It’s strange because even though I’ve only been to Chicago once, this still struck a memory. Perhaps someone who is from Chicago can say whether it is just me feeling the language or whether that language really is just so precise that it touches upon a collective experience.

  11. Max Cairnduff July 31, 2009 at 11:41 am

    Chicago, by Alaa Al Aswany – author of the rather marvellous The Yacoubian Building – is perhaps unsurprisingly set there. I haven’t read it yet though, and I’m not sure evocation of the city is the point anyway.

    Saul Bellow, well, I do keep meaning to read him. Thanks both. I’ll look into Studs Terkel too.

    On LA, I’d love to visit, but it is an awfully long way away. That said, it’s on my list of places to visit.

  12. KevinfromCanada July 31, 2009 at 11:48 am

    Max: You go to Banff and LA is only another hour or so on the plane. Knowing your household commitment to wine, I do suspect San Francisco with trips up into Napa and Sonoma is probably a better choice for your first California trip.

  13. John Self August 6, 2009 at 8:09 am

    For me, having read four Chandler novels, The Long Good-bye (hyphen optional ;-) ) is his masterpiece. I think The Big Sleep gets attention because it was first, and more famous, and possibly even because it’s one-third shorter. But The Long Good-bye is where it’s at. I look forward to seeing whether you agree, Trevor!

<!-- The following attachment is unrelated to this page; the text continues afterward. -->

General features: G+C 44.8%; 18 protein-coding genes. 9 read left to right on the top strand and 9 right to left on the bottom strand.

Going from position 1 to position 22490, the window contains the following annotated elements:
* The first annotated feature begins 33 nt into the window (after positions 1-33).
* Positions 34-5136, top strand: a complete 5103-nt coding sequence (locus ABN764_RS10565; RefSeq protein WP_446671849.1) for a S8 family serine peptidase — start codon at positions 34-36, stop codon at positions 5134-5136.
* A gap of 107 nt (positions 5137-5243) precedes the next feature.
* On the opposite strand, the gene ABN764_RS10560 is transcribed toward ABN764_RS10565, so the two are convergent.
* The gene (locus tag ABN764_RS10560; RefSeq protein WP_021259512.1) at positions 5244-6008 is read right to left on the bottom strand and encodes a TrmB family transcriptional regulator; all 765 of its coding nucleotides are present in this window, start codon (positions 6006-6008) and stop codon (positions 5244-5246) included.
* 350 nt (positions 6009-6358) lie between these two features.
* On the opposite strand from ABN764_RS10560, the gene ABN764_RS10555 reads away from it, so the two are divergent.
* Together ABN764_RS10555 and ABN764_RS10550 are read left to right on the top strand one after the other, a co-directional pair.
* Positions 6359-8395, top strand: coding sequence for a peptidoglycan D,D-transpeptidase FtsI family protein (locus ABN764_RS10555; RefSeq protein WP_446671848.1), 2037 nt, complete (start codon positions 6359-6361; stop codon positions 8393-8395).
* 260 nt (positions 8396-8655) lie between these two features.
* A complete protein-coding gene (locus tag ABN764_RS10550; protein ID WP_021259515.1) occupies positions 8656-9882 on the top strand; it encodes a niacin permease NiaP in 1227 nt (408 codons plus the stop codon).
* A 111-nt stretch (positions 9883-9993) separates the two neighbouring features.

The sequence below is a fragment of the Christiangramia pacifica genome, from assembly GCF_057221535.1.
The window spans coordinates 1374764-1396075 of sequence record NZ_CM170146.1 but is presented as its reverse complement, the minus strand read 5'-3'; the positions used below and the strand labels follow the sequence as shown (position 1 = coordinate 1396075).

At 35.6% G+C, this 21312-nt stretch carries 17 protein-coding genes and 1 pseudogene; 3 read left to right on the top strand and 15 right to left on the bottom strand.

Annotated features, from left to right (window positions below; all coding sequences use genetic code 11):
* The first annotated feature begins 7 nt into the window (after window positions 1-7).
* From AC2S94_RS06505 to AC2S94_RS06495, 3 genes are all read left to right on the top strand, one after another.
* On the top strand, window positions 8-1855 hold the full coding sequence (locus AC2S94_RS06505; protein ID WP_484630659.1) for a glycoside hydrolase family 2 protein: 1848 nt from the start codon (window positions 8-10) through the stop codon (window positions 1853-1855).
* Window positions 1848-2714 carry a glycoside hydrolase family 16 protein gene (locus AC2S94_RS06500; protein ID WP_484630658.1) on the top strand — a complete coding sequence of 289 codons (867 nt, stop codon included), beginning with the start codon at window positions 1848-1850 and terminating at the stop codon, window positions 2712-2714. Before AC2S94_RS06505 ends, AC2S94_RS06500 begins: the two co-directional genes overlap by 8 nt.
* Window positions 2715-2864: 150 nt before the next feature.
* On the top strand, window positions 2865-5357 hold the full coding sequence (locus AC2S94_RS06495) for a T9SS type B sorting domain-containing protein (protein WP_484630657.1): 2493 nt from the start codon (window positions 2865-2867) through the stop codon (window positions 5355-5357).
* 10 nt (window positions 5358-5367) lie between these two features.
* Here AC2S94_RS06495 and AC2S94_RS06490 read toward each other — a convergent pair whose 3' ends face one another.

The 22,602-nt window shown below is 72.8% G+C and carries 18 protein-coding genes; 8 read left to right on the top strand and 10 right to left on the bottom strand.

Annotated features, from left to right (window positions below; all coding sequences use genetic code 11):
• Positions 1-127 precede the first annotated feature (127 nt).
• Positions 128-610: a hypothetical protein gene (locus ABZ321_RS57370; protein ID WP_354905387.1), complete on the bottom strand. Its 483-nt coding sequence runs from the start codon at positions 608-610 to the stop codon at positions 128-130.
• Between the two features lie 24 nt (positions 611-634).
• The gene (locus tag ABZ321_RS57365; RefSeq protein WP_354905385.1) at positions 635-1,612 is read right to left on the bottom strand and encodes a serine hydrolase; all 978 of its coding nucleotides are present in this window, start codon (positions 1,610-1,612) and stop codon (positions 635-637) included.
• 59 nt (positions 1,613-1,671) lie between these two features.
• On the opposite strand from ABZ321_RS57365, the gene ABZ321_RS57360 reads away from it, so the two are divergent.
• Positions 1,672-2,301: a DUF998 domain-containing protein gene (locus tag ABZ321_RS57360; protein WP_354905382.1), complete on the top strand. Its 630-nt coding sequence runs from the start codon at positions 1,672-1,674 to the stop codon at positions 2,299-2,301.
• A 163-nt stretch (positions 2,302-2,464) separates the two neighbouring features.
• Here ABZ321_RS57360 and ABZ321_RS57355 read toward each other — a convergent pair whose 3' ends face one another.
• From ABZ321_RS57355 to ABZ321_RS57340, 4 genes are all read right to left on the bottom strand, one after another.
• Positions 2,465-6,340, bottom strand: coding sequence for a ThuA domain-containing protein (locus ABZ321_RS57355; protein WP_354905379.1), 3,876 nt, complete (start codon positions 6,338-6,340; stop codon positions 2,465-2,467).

14. Trevor August 6, 2009 at 11:28 am

    John, I didn’t think you’d concede that the hyphen was optional! I’ve been very careful with it :).

    By the way, though I have only The Long Good-bye on my shelf, should I read some other Chandlers first so that I’m not disappointed in them later?

  15. John Self August 6, 2009 at 11:55 am

    Probably. The other thing is that aside from The Long Good-bye, Chandler is a little like Wodehouse: read one and you’ve read ’em all. Which is not to detract from his brilliance, but it’s awfully hard to tell them apart after a while.

  16. Max Cairnduff August 7, 2009 at 8:01 am

    While to an extent I agree, I still wish he’d written more.

    The Wodehouse comparison is interesting actually, I regard both as highly skilled prose craftsmen, but it’s the prose you read for, not the plots or characters so much.

    Even though, both in fact have memorable characters.

    I just rebought The Big Sleep, inspired by this blog. Should arrive in the next week or so, I’m looking forward to it.

  17. logan December 9, 2009 at 4:33 pm

    i hate the stupid big sleep!!!!!!!!!!

  18. Trevor December 9, 2009 at 4:59 pm

    Duly noted, Logan :).